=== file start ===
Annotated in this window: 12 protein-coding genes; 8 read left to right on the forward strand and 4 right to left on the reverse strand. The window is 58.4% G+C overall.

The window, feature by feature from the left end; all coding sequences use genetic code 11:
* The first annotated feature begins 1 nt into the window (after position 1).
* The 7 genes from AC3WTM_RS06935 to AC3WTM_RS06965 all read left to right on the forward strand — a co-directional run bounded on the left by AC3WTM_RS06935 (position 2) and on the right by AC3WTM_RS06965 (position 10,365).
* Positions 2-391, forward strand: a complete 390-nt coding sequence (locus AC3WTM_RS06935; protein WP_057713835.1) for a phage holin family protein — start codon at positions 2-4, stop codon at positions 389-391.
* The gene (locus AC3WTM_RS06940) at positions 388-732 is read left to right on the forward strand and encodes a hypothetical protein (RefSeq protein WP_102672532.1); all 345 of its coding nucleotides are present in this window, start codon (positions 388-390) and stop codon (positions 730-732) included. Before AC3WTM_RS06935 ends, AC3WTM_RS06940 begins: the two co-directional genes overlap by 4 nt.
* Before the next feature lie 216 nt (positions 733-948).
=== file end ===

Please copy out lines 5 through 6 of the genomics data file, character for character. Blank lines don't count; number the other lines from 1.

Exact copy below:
* Positions 2-391, forward strand: a complete 390-nt coding sequence (locus AC3WTM_RS06935; protein WP_057713835.1) for a phage holin family protein — start codon at positions 2-4, stop codon at positions 389-391.
* The gene (locus AC3WTM_RS06940) at positions 388-732 is read left to right on the forward strand and encodes a hypothetical protein (RefSeq protein WP_102672532.1); all 345 of its coding nucleotides are present in this window, start codon (positions 388-390) and stop codon (positions 730-732) included. Before AC3WTM_RS06935 ends, AC3WTM_RS06940 begins: the two co-directional genes overlap by 4 nt.